This is our code red to act like our house is on fire and avert crisis, catastrophe and extinction. We can see it; our kids can see it. Why cant’t our federal leaders?
By Jo Clay
Two years ago, I was at School Strike 4 Climate in Glebe Park with my five-year-old. She was fascinated with handmade artworks from thousands of kids, but she couldn’t read the words. I told her the gist but I skipped the scary parts.
Some of those signs were funny:
“Why go to school if you don’t listen to the educated?”
“If you act like children, we’ll act like adults.”
“I’ve seen smarter cabinets at Ikea.”
Some were chilling.
“You’ll die of old age. We’ll die of climate change.”
But it was a good day. We marched with 15,000 people, led by students.
They were fierce. They were strong. They were right.
We adults knew we’d finally get through to the leaders. They could ignore us but they could never ignore these children.
A year ago, I was back at School Strike 4 Climate. I didn’t take my daughter this time. By design, there weren’t many people there as it was at Parliament House in the middle of a COVID-19 outbreak. Not a good time to gather.
The signs were back, but they’d changed. They weren’t funny or chilling. They were ash.
“Flaming hell, fund our future not gas.”
“Stop burning our future.”
“Our mother is burning.”
Between 2019 and 2020, nothing had changed in federal climate policy, but everything was different. We knew what inaction meant as 2020 showed us: fire, smoke and destruction. This is the world we are leaving our children.
I’m an ACT Member of the Legislative Assembly as well as being a mother. Leaders everywhere are calling for panic. The Intergovernmental Panel on Climate Change (IPCC) says it’s a ‘code red’. Prince Charles calls COP26 our ‘last chance saloon’. Greta Thunberg, that child who leads us all, tells us to act as if our house is on fire.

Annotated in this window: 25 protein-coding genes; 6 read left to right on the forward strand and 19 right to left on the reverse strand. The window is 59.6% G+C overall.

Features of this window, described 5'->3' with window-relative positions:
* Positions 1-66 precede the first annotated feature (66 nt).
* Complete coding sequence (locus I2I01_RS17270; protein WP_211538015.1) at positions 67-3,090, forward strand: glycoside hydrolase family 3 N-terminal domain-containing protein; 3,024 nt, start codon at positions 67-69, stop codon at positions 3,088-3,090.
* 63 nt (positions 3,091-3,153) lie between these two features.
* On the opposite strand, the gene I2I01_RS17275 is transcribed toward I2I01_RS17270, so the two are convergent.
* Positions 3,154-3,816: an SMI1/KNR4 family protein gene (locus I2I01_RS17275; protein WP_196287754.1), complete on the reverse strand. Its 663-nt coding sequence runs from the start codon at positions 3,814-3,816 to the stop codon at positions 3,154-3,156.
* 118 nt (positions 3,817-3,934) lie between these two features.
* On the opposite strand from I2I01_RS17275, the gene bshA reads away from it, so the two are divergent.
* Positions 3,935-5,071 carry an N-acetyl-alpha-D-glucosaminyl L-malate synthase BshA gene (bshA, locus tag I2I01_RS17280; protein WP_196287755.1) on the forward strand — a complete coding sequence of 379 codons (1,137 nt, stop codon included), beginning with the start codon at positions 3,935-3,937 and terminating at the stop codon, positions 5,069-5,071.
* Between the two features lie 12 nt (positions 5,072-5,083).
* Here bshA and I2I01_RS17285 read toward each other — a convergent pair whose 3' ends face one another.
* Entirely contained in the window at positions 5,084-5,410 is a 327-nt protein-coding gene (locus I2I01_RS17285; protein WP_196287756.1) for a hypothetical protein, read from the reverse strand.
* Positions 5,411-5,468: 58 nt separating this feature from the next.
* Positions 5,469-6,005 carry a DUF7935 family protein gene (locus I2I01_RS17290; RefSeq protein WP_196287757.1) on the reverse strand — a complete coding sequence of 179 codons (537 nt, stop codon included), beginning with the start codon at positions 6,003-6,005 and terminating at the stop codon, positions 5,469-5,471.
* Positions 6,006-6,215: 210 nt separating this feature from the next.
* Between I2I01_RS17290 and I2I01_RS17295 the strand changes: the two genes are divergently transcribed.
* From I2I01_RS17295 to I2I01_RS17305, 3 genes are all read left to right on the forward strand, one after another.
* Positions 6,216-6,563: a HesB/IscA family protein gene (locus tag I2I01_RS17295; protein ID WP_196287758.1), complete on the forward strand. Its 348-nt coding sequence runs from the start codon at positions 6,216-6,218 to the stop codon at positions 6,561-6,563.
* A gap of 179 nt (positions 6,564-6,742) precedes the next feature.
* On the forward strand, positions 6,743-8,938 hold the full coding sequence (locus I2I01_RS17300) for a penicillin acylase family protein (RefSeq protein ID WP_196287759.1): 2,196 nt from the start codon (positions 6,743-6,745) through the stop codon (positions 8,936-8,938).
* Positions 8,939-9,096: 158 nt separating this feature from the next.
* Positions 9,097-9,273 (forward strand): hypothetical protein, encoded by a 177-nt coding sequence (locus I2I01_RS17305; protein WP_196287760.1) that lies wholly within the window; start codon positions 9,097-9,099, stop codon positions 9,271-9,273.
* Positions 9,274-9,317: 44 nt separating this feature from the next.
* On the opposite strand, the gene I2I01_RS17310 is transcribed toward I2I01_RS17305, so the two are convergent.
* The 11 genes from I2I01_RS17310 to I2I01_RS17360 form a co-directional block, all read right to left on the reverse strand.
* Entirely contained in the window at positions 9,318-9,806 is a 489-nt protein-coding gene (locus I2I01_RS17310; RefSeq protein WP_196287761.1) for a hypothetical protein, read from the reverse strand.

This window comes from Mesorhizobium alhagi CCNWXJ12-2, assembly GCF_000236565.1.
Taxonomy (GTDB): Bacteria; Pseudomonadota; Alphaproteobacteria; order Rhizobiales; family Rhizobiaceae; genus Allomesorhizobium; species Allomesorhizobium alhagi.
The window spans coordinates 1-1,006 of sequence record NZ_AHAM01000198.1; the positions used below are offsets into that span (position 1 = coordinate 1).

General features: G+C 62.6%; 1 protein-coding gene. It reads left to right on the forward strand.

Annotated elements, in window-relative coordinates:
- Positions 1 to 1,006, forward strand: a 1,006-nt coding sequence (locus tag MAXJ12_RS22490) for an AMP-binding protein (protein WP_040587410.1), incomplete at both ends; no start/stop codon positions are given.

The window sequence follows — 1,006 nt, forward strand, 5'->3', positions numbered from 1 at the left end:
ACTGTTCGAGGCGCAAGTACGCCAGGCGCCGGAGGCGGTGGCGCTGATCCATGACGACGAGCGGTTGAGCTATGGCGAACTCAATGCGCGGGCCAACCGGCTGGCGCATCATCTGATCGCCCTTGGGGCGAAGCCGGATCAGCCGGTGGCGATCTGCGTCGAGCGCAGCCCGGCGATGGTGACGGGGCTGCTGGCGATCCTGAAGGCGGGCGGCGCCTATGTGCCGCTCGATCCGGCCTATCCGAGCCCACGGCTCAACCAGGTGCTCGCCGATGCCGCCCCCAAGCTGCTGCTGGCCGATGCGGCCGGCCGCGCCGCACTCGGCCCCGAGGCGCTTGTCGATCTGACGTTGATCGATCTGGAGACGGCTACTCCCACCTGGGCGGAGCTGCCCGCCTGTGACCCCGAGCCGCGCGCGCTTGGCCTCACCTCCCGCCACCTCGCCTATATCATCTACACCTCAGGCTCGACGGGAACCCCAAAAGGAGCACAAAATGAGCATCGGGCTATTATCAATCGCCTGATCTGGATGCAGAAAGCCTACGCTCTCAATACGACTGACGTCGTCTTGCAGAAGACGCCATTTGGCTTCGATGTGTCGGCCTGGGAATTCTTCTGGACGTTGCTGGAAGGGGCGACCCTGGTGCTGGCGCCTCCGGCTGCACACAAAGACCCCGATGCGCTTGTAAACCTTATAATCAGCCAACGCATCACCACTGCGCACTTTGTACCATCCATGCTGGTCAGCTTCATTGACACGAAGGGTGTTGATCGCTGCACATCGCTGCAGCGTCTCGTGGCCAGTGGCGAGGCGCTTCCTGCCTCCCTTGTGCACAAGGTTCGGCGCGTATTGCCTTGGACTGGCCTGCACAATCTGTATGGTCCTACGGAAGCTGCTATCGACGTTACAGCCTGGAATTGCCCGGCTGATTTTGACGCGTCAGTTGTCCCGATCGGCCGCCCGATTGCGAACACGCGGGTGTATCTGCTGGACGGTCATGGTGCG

World leaders use words such as crisis, catastrophe and extinction as if these are a perfectly normal way to talk. And yet our federal politicians still won’t act. The best we get is a vague pledge to do something, maybe, in a few decades.
Is real climate action too hard?
No, it’s not. Big cuts are easy to make. I know because I’ve done it.
I started a climate project in 2017. Frustrated by the federal government’s tiny targets and greenwashed programs, I set out to do better. I decided to slash my carbon footprint, one week at a time. I had no idea what I was doing – I had no idea if it was even possible – but guess what? I cut 73 per cent from my carbon footprint in three years.
The ACT Government has done it, too. ACT climate policy has been based on taking real climate action for a decade. We’ve cut 60 per cent during the past nine years.
Meanwhile, our federal government has made no cuts.
According to their own inventory, the only time emissions went down was while the Greens-negotiated carbon price was in place. Since the Liberals and Nationals fought so hard to repeal it, emissions have been on the rise.
I don’t know what will come out of COP26, nor do I know what 2022 will bring. But I don’t trust the federal politicians who are in charge now to do anything other than what they’ve done since they took power in 2013: worse than nothing.
We need a new mob who will treat the climate crisis with the same seriousness and urgency as COVID-19.
This is our code red and last chance saloon to act like our house is on fire and avert crisis, catastrophe and extinction.
My daughter will soon be eight years old. She knows what we’re doing to this world. She can read the signs. Why can’t our federal leaders?
Jo Clay is the ACT Greens’ Member for Ginninderra.
Hero image: Joana Partyka.